James Maben & Son


James Maben came from Balmaclellan in Kirkcudbrightshire. In 1851, he was an apprentice joiner living with his master in nearby Parton, and ten years later had become a 'house joiner (ironmonger)', in Glasgow. 1 He founded the firm of James Maben & Co. around 1868, in Tradeston, but soon moved to 464 Pollokshaws Road, Govanhill, where in 1871 he employed 25 men and five boys, although fewer in 1881. By the early 1890s, one son, David, was an apprentice joiner, and another, John, was a factor's assistant, while three daughters were working as mantle-makers. 2 By 1910, while John ran the business, David was Property Inspector and Master of Works to the School Board of Glasgow. 3

When Queen Victoria opened Glasgow City Chambers in 1888, James Maben & Co. constructed a triumphal arch costing 180 at St Enoch Square to mark the occasion. 4 A more sombre duty was a series of inspections carried out at Ibrox Park football stadium in 1902 after a stand collapsed, killing 26 people and seriously injuring hundreds more. 5 Maben and other past officials of the Dean of Guild Court (the municipal planning authority) reported on 'the stability of all stands and erections in football and athletic fields' in Glasgow, recommending the replacement of rotten wood and the strengthening of walls with brick. 6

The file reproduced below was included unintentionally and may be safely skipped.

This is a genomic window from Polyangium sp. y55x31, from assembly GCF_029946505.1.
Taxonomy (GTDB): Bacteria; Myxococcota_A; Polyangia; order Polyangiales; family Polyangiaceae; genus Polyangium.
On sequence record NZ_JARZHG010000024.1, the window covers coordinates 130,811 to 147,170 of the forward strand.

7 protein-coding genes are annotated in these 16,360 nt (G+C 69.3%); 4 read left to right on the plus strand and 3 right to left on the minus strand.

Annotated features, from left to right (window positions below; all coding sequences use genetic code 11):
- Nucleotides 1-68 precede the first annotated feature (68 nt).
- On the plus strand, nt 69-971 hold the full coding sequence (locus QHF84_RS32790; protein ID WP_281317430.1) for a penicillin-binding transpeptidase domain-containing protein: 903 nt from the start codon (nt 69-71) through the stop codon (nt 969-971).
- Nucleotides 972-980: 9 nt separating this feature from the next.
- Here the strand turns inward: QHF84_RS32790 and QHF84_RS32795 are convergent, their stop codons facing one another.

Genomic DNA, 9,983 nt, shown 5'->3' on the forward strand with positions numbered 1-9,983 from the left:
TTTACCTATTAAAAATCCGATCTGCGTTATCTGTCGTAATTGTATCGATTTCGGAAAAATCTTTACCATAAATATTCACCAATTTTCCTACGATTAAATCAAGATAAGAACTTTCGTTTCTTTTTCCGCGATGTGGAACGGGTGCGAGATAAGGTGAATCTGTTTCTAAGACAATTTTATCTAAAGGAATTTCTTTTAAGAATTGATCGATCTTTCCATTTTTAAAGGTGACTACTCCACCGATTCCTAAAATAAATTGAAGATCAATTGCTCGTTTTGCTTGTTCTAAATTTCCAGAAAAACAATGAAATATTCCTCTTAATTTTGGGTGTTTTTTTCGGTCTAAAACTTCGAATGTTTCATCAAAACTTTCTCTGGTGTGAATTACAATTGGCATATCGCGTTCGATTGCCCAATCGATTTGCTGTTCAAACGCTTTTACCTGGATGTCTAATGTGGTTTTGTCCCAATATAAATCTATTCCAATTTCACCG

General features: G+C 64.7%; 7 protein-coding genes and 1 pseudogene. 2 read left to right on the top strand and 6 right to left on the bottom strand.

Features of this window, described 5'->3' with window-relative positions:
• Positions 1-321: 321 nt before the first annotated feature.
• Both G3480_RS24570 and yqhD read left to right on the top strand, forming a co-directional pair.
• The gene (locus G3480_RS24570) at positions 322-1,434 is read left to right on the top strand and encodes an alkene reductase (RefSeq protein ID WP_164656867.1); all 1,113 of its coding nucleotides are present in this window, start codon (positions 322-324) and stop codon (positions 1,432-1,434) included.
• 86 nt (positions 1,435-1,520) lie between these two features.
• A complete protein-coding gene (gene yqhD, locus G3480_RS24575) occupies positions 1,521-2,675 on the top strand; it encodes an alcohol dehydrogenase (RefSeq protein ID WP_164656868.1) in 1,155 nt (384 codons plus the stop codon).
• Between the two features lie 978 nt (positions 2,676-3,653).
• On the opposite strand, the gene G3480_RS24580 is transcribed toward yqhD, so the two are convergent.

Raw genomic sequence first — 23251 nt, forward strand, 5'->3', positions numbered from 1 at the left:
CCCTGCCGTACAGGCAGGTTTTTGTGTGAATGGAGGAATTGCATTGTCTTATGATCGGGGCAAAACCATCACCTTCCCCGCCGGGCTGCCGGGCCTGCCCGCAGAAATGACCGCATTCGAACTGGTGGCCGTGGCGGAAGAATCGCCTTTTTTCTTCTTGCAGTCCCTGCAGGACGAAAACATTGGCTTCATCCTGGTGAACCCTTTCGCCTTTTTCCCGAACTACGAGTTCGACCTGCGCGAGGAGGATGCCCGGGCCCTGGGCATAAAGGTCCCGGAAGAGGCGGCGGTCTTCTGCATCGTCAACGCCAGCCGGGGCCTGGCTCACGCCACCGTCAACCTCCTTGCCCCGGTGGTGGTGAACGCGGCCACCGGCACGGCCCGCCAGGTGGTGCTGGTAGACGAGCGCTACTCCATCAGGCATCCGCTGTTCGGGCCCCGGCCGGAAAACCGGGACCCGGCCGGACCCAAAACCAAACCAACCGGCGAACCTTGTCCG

1: Census information, www.ancestry.co.uk [accessed 20 June 2012].

2: Glasgow Post Office directories 1865–75; census information, www.ancestry.co.uk [accessed 20 June 2012].

3: Glasgow Post Office directories 1905–11.

4: Glasgow Herald, 15 August 1888, p. 4.

5: Ged O'Brien, Played in Glasgow, London: Malavan Media, 2010, p 101.

6: Scotsman, 11 April 1902, p. 5; 25 April 1902, p. 4.